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Divorce: who will keep the house?

During a divorce, your world turns upside down. You are already losing your spouse, now you worry that you also have to lose your home.

Most couples worry about their house’s fate as they consider diving up marital property. Your home is a key part of your day-to-day life, and you do not want to have to give it up. How does Texas decide which spouse will stay and which will go?

Community Property

Texas is a community property state which means that income earned during the marriage, and all assets purchased during the marriage, belong to both spouses equally. It does not matter if one spouse works full time and the other stays home. The property is divided 50/50.

Under this arrangement, both of you have a right to 50 percent of your home’s value. Likewise, neither spouse has a right to force the other to vacate the property when things go south. If one spouse moves out before assets are divided, it must be on their own free will. This does not apply in cases of domestic abuse.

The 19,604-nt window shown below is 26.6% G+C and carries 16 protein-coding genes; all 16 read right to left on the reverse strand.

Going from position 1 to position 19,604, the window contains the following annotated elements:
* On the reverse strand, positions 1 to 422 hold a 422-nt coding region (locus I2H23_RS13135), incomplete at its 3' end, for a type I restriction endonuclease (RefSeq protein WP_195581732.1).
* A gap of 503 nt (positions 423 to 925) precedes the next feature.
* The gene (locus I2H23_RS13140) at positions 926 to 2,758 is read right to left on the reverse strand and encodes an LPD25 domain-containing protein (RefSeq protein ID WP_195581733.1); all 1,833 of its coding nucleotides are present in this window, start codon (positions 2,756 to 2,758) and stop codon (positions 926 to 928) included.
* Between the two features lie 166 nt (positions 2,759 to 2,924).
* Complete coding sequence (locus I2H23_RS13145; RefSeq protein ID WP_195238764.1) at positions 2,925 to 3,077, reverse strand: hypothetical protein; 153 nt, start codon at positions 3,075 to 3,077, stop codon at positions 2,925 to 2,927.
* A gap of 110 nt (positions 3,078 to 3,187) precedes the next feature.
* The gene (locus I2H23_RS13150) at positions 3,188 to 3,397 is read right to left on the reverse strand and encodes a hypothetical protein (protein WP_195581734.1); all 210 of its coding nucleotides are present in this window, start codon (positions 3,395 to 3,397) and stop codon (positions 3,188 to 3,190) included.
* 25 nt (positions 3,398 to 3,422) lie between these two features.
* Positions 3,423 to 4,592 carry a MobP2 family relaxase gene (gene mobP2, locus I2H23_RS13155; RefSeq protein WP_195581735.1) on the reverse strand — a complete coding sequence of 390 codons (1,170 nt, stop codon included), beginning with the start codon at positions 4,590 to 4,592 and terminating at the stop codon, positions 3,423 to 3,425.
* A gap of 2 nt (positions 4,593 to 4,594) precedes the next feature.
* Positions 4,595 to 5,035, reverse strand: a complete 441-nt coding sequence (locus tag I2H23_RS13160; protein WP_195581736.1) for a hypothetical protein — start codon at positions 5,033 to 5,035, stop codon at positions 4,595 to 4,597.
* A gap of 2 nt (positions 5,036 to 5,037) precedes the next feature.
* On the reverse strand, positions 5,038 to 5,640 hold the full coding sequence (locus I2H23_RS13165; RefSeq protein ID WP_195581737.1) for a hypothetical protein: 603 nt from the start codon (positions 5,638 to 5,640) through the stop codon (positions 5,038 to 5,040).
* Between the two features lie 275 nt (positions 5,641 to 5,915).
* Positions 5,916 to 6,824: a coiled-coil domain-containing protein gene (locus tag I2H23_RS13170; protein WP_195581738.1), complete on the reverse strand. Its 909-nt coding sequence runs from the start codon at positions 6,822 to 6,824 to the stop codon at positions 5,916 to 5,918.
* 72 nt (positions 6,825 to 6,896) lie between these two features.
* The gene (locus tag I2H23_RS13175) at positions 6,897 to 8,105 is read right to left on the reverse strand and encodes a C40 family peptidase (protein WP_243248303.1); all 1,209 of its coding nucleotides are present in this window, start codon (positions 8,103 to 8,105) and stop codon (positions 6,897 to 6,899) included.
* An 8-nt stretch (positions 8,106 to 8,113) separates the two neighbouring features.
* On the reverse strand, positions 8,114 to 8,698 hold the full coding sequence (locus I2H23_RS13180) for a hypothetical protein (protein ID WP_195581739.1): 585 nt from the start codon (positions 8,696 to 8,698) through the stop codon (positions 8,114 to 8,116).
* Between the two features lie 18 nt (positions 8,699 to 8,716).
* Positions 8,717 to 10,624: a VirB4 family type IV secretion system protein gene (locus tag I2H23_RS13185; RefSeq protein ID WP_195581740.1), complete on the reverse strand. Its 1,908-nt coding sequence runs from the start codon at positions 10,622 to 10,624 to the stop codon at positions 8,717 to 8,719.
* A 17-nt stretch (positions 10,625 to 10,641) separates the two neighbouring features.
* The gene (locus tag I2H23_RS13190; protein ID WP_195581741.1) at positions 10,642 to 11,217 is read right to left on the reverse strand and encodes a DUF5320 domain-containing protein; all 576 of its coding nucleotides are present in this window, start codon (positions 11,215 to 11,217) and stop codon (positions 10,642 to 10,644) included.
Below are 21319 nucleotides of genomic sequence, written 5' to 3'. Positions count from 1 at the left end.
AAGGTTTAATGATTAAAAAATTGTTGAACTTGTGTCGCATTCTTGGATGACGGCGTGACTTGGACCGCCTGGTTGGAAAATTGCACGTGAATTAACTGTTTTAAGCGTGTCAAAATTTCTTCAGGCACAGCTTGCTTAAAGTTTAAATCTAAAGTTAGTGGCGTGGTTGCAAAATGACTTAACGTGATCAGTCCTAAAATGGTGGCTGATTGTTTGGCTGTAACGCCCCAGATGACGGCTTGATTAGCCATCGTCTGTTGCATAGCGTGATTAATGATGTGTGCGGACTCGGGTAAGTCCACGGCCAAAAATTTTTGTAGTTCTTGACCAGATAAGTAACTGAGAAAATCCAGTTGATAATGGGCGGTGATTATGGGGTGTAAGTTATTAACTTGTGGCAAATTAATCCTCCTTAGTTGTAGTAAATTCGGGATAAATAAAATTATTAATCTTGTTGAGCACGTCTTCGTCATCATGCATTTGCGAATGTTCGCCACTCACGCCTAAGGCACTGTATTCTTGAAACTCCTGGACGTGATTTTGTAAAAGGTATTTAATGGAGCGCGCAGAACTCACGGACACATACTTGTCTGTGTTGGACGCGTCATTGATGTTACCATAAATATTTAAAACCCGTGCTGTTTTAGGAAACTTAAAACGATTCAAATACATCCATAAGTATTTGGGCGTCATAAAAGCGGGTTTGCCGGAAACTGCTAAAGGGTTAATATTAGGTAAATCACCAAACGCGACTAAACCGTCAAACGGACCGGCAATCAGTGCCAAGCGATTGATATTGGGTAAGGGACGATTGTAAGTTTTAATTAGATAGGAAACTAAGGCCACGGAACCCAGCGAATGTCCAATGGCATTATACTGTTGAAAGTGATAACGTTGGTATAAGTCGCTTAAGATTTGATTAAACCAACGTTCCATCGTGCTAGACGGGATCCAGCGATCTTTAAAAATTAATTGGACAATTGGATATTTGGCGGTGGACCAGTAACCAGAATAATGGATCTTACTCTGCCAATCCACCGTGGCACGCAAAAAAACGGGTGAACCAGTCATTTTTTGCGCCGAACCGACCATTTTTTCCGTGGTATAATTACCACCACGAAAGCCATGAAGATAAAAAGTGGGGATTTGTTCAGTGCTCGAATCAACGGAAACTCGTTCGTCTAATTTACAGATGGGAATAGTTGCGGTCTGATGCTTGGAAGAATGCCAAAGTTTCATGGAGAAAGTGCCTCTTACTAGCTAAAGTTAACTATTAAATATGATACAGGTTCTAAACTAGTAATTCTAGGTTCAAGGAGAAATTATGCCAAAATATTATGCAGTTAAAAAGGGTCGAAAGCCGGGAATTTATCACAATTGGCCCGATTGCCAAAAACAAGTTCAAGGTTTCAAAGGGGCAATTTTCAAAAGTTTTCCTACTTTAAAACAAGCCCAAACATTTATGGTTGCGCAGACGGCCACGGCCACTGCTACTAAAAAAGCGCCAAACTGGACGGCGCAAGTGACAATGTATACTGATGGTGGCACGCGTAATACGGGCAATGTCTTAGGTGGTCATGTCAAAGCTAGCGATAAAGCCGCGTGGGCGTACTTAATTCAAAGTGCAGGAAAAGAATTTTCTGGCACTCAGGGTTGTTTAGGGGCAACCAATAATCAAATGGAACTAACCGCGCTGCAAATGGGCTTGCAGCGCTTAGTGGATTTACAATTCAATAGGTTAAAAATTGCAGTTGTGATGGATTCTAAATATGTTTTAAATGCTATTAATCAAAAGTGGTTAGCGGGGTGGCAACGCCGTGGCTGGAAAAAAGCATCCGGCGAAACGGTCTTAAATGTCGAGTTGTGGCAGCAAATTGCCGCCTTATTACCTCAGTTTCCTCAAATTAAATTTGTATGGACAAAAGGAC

Determining home ownership

Since both of you have a right to 50 percent of the home’s value, the court often has to decide which spouse will retain the home, and which spouse will receive assets that equal half of the home’s value.

If you have children, the court typically awards the house to the spouse with physical custody of the children. They want to make divorce as easy on the children as possible.

If you do not have children, the court will look into each spouse’s economic circumstances. It would not make sense to award one spouse the home if they are not able to afford the mortgage payments going forward.

Pre-existing circumstances

If one spouse owned the home prior to marriage, it is not considered marital property. They legally own the property, and it is exempt from the 50/50 split.

If you and your spouse have a prenuptial agreement, you may have already determined the future of your home. In that case, you will follow the ownership plan laid out within the agreement. There are a few circumstances in which your prenuptial agreement may be determined invalid, but not many.

Be open to the option of relocating

People put a lot of focus on the question of home ownership. Remember that there are a lot of other major decisions to make during a divorce. Consider whether you are able to comfortably afford your home based on your individual assets. Additionally, consider the emotional toll of continuing to live in your marital home. It may not be bad to start fresh with a space all your own.

If you and your spouse decide to get divorced, contact an attorney who can represent your interests and help you secure your future.

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